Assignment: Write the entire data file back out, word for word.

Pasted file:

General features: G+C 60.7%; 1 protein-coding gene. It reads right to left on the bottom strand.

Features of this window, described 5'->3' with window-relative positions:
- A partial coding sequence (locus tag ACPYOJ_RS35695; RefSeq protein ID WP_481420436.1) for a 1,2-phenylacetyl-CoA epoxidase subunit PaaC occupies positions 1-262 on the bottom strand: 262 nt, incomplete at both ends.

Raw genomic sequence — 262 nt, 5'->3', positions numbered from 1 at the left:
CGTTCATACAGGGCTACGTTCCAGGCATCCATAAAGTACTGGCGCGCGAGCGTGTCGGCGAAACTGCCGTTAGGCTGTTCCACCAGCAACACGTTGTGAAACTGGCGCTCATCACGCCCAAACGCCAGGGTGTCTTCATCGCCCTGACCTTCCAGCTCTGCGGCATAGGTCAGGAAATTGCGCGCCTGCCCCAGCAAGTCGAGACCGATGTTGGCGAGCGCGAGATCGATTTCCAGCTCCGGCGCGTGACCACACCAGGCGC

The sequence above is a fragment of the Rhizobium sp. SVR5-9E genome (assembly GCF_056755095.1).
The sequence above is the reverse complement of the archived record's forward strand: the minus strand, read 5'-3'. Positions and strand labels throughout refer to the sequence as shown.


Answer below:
General features: G+C 60.7%; 1 protein-coding gene. It reads right to left on the bottom strand.

Features of this window, described 5'->3' with window-relative positions:
- A partial coding sequence (locus tag ACPYOJ_RS35695; RefSeq protein ID WP_481420436.1) for a 1,2-phenylacetyl-CoA epoxidase subunit PaaC occupies positions 1-262 on the bottom strand: 262 nt, incomplete at both ends.

Raw genomic sequence — 262 nt, 5'->3', positions numbered from 1 at the left:
CGTTCATACAGGGCTACGTTCCAGGCATCCATAAAGTACTGGCGCGCGAGCGTGTCGGCGAAACTGCCGTTAGGCTGTTCCACCAGCAACACGTTGTGAAACTGGCGCTCATCACGCCCAAACGCCAGGGTGTCTTCATCGCCCTGACCTTCCAGCTCTGCGGCATAGGTCAGGAAATTGCGCGCCTGCCCCAGCAAGTCGAGACCGATGTTGGCGAGCGCGAGATCGATTTCCAGCTCCGGCGCGTGACCACACCAGGCGC

The sequence above is a fragment of the Rhizobium sp. SVR5-9E genome (assembly GCF_056755095.1).
The sequence above is the reverse complement of the archived record's forward strand: the minus strand, read 5'-3'. Positions and strand labels throughout refer to the sequence as shown.